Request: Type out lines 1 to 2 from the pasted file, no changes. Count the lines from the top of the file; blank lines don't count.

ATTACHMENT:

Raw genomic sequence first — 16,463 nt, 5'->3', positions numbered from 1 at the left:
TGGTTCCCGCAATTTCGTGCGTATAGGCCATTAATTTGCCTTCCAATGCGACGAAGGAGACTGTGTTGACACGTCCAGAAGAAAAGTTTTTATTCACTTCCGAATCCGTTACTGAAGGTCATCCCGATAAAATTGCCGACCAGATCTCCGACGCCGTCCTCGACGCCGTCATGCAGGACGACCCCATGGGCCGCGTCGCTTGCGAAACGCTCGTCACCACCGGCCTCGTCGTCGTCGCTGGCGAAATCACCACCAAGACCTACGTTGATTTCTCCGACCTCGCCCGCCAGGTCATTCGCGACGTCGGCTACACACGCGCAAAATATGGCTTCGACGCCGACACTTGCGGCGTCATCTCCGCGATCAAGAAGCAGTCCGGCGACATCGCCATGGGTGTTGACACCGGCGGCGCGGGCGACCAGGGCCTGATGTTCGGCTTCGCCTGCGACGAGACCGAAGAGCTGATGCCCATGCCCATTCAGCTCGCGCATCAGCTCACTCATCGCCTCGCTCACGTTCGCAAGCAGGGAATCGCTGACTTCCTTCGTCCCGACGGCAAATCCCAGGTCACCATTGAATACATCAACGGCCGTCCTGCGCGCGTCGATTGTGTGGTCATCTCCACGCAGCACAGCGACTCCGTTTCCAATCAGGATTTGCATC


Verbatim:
Raw genomic sequence first — 16,463 nt, 5'->3', positions numbered from 1 at the left:
TGGTTCCCGCAATTTCGTGCGTATAGGCCATTAATTTGCCTTCCAATGCGACGAAGGAGACTGTGTTGACACGTCCAGAAGAAAAGTTTTTATTCACTTCCGAATCCGTTACTGAAGGTCATCCCGATAAAATTGCCGACCAGATCTCCGACGCCGTCCTCGACGCCGTCATGCAGGACGACCCCATGGGCCGCGTCGCTTGCGAAACGCTCGTCACCACCGGCCTCGTCGTCGTCGCTGGCGAAATCACCACCAAGACCTACGTTGATTTCTCCGACCTCGCCCGCCAGGTCATTCGCGACGTCGGCTACACACGCGCAAAATATGGCTTCGACGCCGACACTTGCGGCGTCATCTCCGCGATCAAGAAGCAGTCCGGCGACATCGCCATGGGTGTTGACACCGGCGGCGCGGGCGACCAGGGCCTGATGTTCGGCTTCGCCTGCGACGAGACCGAAGAGCTGATGCCCATGCCCATTCAGCTCGCGCATCAGCTCACTCATCGCCTCGCTCACGTTCGCAAGCAGGGAATCGCTGACTTCCTTCGTCCCGACGGCAAATCCCAGGTCACCATTGAATACATCAACGGCCGTCCTGCGCGCGTCGATTGTGTGGTCATCTCCACGCAGCACAGCGACTCCGTTTCCAATCAGGATTTGCATC